From Mary Burgan. Email her at mary[AT]borderstan.com.
Two films among the Oscar contenders have arrived on local movie screens very late. Both have gained a great deal of respect and talk since their release, so I went to see them with great expectation and some hesitation. Both had a reputation for grimness. The first is the American film Zero Dark Thirty, and the second is the Austrian Amour.
Do you know what “zero dark thirty” means? It’s a a great name for a movie but the director, Kathryn Bigelow, won’t tell you. She either believes that everybody knows military language of its title, or she likes the mystery of it.” (You can Google “zero dark thirty” and find some arguments about its exact meaning in military lore.)
The illegibility of the title phrase, like the inaudibility of some of the back-and-forth of the spy lingo and the confusion of incident in the film are parts of its allure. And they are also parts of its problems, especially at the beginning. The narrative careens from one relatively complicated dead-end to the next. But finally Zero Dark Thirty settles down to the tracking of the courier who led to Osama bin Laden, to alerting the team of SEALS, and to executing the operation in the dead of night.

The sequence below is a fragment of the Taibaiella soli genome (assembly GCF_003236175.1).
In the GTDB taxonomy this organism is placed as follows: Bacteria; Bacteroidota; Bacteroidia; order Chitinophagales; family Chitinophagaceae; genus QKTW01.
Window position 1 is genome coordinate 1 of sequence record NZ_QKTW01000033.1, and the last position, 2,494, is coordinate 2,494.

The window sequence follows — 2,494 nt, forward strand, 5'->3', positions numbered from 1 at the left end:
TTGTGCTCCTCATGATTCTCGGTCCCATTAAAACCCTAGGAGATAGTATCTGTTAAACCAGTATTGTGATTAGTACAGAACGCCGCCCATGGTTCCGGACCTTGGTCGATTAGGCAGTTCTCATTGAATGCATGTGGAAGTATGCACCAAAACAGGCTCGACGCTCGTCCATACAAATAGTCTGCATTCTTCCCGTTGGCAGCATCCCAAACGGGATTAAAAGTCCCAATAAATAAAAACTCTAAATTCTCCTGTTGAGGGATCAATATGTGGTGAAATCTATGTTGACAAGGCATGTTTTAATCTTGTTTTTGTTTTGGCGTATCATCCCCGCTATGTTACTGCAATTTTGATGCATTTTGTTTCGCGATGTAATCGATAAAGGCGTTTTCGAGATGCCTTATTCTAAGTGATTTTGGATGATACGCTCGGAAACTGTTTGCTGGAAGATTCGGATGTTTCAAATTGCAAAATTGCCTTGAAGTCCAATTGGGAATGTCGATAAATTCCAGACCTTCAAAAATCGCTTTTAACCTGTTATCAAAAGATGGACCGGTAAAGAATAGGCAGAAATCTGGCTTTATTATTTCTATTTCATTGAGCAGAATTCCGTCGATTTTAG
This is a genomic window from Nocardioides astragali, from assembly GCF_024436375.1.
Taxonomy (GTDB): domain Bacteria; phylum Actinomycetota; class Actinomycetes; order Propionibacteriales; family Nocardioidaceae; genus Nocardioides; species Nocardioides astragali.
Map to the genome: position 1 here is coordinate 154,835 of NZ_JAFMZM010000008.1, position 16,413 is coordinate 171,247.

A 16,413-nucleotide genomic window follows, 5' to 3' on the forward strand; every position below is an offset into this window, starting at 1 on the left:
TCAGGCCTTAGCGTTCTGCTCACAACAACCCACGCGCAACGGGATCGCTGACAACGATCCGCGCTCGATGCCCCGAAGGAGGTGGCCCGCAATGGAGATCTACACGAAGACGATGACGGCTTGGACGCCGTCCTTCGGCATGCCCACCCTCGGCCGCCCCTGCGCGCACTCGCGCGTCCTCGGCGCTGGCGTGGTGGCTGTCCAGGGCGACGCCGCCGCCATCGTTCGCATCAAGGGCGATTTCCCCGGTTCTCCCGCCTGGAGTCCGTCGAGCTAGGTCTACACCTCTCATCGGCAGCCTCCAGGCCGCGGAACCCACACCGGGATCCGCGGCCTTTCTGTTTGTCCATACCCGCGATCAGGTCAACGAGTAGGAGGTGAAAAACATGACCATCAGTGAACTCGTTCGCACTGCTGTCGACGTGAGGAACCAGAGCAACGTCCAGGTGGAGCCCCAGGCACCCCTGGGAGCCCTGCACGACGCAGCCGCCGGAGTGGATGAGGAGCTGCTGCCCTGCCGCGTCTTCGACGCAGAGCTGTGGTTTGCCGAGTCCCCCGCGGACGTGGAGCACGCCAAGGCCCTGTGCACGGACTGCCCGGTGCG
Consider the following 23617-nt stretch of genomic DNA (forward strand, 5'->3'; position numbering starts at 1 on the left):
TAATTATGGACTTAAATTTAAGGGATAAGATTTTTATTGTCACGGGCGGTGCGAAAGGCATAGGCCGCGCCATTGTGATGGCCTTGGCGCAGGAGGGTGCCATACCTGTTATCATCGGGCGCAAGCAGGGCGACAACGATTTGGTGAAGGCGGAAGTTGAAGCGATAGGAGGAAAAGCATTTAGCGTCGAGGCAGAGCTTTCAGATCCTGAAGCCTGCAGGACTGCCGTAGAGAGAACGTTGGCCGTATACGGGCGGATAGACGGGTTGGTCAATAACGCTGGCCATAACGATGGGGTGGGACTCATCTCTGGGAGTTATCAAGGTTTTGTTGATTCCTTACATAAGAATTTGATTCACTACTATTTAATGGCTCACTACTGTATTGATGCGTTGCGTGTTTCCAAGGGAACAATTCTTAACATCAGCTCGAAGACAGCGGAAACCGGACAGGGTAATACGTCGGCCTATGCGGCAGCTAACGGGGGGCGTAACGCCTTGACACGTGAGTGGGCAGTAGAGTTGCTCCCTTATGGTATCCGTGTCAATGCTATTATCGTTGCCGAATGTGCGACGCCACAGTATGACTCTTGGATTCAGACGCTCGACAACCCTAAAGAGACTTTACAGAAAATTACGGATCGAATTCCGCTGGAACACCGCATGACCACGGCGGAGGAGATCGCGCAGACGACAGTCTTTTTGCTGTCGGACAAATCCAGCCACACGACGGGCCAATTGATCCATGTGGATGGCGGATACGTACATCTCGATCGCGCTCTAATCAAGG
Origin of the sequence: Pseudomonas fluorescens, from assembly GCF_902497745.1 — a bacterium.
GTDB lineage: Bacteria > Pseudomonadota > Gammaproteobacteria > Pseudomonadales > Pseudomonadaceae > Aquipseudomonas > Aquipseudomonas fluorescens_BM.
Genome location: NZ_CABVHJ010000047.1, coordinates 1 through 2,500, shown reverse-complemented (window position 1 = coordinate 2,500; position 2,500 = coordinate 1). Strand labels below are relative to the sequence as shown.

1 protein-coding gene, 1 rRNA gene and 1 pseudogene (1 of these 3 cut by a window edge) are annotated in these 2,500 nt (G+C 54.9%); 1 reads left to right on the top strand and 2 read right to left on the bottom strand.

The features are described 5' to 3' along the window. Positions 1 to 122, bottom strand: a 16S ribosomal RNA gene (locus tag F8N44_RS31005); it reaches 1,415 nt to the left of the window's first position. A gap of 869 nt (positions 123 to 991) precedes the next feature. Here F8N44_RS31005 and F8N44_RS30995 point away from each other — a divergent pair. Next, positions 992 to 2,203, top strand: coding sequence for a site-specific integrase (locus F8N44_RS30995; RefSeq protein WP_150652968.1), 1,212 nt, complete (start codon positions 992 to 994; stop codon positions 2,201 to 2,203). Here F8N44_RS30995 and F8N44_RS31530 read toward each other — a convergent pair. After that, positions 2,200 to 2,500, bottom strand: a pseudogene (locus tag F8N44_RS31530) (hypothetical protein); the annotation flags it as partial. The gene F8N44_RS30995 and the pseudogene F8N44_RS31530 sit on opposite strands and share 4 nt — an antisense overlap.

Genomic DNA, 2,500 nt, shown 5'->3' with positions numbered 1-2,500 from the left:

And when we get to that “zero” point, I think we have an excellently made film that refuses to give in to censorship of the events–or to political posturing about their effect. There is the breathless relief of the female agent, played without fanfare by Jessica Chastain, who doggedly traced the clues to the compound where the Al-Qaida leader lived.But the dark, dark image of a bullet hitting the chest of an already dead man speaks the volume that we need to read.
Amour is directed by the respected Austrian film-maker, Michael Haneke, and its grimness is not surprising to those who’ve seen earlier of his films. He gazes closely at everything — the smallest gestures of daily life, the merest details of kitchens and bedrooms, and the faintest signals of human character.
As the film progresses in its slow pace, it depicts the gradual dissolution of an elderly woman, once a distinguished music teacher, and her husband’s steady care for her. The roles of the couple, Georges and Anne, are played brilliantly by two distinguished French actors, Jean-Louis Trintignant and Emannuelle Riva.
But there is very little light, or life, in the Paris apartment in which the couple complete their lives together. Twice, when a window is left open, pigeons intrude, carefully shooed out by Georges. And there is one brief strain of Schubert, but mostly silence, except when Anne reaches her agonizing end.
I won’t spoil the ending, partly because I’m not sure of its details myself. But I agree that the title to this dark film should be the French word for “love.” It is a striking story of undeviating devotion.
I will tell you, though, that if you are an aged, or aging, person, you might want to stay home and watch an American film, like, say, You Can’t Take It With You. Actually, you might need to check out the light and life of such a comedy if you do go to see Amour. You’ll need to dissipate the darkness, for in Michael Haneke’s film, the end of life is “zero at the bone.”
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